According to one such document, a listing in the New Haven Preservation Trust, the building was built in 1806 and became a patchwork quilt of Federal style and French Empire architectures. A combination of Yale Library archives, old issues of the Yale Alumni Magazine, and books published by the University Press reveal additional information: The building’s first known resident was Rev. Jedidiah Morse, an American Congregational minister often known as the father of geography and the father of Samuel Morse, of Morse Code and Morse College fame, who lived there as a child. The building underwent its first renovation in the eighteen-sixties, then cycled through three owners and one more remodeling until Yale University purchased it in the early nineteen-twenties. In the decades that followed, it served as a dorm for Yale freshmen, then for women graduate students. It was the Yale Alumni House from 1958-1975, and subsequently housed the Department of Religious Studies until 2001, at which point its ownership shifted to the School of Music. For the past twenty years, the building has been a liminal space for the music school community, functioning as an extra practice, instruction, and social space when other buildings were being renovated or under construction.
Another tattered document, a floor plan from the mid-20th century stored in Yale’s Manuscripts and Archives, shows that a first-floor room facing Temple Street was once Rev. Morse’s kitchen, but became one of the few rooms at the School of Music with more than one grand piano, for students to practice duets and concerti. Bedrooms turned into practice rooms—spaces that, according to Comiter, were often frequented by graduate students during the day and undergraduates at night. The old porcelain bathtubs were covered with wooden planks and locked shut. Somehow, through the decades of ringing and banging—from clashing cymbals, clinking piano keys, and whooshing clarinets—the house retained its shape as a house.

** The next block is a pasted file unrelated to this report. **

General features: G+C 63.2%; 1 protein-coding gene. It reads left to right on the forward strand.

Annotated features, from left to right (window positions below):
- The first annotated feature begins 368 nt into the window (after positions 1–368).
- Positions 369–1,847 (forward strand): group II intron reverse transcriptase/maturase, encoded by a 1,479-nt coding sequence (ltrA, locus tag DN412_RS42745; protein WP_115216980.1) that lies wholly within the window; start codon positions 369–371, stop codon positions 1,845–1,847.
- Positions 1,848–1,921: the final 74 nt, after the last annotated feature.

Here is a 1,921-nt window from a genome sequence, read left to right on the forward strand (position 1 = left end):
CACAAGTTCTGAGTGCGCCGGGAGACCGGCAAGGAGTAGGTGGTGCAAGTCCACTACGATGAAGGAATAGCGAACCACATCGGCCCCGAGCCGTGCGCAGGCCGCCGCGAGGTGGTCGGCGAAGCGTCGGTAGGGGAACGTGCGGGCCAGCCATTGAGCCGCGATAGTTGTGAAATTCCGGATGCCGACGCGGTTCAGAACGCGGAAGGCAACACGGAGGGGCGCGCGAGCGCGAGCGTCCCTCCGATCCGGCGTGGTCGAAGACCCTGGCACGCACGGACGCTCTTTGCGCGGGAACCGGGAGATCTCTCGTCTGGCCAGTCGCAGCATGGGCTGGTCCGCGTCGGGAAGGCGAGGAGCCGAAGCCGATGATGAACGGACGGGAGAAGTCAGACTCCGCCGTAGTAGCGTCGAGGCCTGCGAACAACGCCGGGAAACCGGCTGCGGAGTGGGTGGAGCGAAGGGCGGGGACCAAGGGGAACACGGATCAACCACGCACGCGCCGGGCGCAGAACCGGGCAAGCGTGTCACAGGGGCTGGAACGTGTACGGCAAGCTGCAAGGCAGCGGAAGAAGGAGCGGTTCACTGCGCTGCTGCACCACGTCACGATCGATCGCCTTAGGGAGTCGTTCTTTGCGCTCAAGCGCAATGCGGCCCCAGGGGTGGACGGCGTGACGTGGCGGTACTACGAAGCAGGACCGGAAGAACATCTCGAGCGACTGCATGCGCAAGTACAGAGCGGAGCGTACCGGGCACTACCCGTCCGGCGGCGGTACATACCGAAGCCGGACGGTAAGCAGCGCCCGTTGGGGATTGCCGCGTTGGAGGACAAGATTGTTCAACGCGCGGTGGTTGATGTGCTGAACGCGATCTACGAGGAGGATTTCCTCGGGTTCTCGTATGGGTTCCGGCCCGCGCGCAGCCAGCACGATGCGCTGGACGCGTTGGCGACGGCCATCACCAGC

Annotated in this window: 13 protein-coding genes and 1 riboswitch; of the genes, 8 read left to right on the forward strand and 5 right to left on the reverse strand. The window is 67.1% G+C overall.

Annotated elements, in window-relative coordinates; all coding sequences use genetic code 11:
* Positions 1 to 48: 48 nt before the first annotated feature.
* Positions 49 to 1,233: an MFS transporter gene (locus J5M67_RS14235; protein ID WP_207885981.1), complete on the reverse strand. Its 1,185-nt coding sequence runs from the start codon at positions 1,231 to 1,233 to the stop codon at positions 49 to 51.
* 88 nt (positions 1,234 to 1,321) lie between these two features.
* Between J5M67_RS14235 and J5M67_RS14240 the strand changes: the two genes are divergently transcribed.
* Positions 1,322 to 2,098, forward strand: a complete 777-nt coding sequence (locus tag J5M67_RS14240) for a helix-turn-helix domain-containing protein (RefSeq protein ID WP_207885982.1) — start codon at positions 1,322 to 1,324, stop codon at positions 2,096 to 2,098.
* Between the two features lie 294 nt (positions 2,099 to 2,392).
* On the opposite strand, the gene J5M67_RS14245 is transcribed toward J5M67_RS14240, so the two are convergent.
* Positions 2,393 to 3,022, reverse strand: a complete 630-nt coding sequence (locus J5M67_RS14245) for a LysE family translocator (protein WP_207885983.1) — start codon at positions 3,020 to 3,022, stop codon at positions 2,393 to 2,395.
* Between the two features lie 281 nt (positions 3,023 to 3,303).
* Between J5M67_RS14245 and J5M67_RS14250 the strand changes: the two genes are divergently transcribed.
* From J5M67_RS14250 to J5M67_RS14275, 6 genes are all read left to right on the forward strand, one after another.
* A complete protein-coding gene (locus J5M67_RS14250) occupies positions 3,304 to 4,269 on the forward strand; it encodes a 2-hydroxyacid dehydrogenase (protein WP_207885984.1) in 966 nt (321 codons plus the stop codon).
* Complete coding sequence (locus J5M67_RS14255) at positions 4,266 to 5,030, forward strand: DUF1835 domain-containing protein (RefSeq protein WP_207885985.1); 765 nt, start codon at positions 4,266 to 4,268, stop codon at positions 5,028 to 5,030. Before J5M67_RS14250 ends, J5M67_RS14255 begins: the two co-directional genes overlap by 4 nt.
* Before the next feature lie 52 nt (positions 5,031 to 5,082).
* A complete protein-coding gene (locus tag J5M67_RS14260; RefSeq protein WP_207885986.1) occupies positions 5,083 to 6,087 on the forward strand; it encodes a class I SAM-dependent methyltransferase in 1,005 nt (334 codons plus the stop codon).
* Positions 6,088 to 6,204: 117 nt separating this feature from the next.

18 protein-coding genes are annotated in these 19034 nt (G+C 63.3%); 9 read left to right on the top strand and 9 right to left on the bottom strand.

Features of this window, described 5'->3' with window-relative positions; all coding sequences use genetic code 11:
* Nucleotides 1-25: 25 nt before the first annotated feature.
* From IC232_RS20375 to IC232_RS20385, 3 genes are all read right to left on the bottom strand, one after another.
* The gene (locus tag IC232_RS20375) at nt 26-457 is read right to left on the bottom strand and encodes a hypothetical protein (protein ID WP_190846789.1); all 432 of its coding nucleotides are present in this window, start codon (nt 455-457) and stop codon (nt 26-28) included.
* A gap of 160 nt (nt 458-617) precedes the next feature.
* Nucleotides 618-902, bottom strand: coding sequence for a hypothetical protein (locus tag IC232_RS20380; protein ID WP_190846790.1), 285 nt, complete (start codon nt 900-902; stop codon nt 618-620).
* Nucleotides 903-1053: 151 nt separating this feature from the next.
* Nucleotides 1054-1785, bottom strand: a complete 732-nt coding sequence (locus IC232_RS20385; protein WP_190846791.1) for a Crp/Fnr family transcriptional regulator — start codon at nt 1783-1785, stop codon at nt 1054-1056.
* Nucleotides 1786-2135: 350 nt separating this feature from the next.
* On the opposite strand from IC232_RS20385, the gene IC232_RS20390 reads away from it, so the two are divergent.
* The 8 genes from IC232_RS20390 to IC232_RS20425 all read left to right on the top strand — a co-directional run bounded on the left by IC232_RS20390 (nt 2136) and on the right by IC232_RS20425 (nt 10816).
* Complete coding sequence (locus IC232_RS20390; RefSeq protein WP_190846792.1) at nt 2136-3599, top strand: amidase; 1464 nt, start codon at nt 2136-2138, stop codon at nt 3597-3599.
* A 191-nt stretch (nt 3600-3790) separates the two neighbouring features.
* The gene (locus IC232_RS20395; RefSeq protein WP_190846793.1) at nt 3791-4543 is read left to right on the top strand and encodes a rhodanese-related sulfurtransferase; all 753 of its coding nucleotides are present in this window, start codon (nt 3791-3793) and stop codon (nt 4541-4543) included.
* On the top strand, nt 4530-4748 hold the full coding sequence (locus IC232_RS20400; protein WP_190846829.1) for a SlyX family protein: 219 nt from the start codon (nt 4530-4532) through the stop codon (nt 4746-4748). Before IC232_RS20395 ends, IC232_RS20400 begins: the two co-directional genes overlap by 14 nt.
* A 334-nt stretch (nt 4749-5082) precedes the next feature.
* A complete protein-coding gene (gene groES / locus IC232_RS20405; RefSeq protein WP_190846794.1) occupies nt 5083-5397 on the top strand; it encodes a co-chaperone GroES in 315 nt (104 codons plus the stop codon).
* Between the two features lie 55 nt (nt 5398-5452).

Now, according to J. Lloyd Suttle, Yale’s vice provost for academic resources, the Provost’s Office is in discussions with Robert Blocker, Dean of the Yale School of Music, about the future of 320 Temple.
According to Stefanie Parkyn, the Chief of Staff of the School of Music, the music school has “vacated the building” as of this year and is not actively using it. But Suttle said that “no decisions have been made about the future use of 320 Temple,” if and when the building is officially unassigned from the School of Music. Yale could essentially do anything it wants to the building in terms of physical modifications, said Alex Eginton, director of the New Haven Preservation Trust.
Fedora spoke about the long hallway on the building’s first floor, a hallway that extends past what was once, according to University floor plans from the nineteen-seventies, a “RESIDENCE SUITE” and “BED ROOM” for the house’s “MANAGEMENT COUPLE,” a staircase, two bedrooms, and three porches. In its seeming endlessness the hallway is evocative of the building’s long past and obscure future.
“I never went down the bottom hallway,” Fedora said. “It scared me for some reason. It was just so … long.”
I’ve never ventured all the way down, either, and I don’t know if I’ll ever get that chance. For now, the building will continue to occupy the same plot of land it has claimed for two centuries. Its floorboards will keep creaking, the paint on its walls will keep peeling, flake by flake, and its pianos will remain in purgatory.